Reply 1 year ago

    I see all that steel and you'd think it would be heavy as all heck


    Reply 1 year ago

    its all square tubing. and most of it is 16 gauge which is only 1 or 2 sizes thicker than your average car fender. So its fairly light but really sturdy.

    Its thicker than avarage steel tubed furniture from box stores though.


    1 year ago

    Very cool idea! Not only does it look fantastic, but it seems like it would be very practical to have that metal strip down the centre.

    1 reply

    Reply 1 year ago

    The metal strip can be lifted up to store pictures in it of everyone who eats dinner at this table. Plus really hot serving dishes will go on the center.


    1 year ago

    Fantastic table! I looked into a walnut slab here in North Carolina and the mill I visited ( to get some cypress for another project ) wanted north of $1200 for one. I told him I wasn't a good enough woodworker for that ;) Congrats on your project

    1 reply

    Reply 1 year ago

    Well dependin where you are in north carolina it might be worth driving up here to PA. Near lancaster... Groff and groff has slabs even bigger for about 800. This one was 500. They even have a few amish guys who will charge you a couple hundred bucks to turn it into something for ya. They cut it down the center for me and planed it as well.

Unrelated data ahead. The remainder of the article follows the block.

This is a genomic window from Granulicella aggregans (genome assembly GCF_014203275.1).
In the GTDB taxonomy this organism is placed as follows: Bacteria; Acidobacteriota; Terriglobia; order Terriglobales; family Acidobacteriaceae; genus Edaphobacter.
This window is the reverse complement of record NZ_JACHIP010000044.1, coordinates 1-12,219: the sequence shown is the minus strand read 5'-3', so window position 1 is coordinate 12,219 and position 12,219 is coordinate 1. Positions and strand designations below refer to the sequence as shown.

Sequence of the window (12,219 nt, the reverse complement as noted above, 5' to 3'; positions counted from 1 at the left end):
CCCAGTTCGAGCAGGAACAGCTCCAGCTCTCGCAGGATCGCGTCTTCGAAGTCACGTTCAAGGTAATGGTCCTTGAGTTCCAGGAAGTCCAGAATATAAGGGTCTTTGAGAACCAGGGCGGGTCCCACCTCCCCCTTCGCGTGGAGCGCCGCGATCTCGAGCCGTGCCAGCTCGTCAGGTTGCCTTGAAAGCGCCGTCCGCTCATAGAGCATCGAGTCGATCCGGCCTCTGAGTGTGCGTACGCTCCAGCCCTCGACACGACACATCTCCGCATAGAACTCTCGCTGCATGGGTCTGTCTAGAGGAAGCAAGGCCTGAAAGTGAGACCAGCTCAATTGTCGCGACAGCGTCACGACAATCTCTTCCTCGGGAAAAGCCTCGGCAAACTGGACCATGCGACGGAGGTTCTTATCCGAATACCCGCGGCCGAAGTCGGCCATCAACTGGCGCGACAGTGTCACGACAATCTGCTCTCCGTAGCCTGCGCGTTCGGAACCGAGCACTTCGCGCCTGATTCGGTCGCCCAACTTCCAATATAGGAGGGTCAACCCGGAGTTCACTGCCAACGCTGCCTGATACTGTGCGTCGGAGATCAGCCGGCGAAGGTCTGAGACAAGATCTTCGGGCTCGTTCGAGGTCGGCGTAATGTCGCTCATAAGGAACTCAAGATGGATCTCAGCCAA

1 year ago

    Very nice work. Steel frame is so crazy strong that the table will easily outlast your house (just like I'd build it!!!).

    1 reply

    Reply 1 year ago

    Thanks man. Im a bigger guy with some disabilities so I make sure everything I make can take me using it as a way to stand up or lean on. If it can pass my standards then everyone can use it hahahaha


    Reply 1 year ago

    Dont be... go make one!!! If I can anyone can!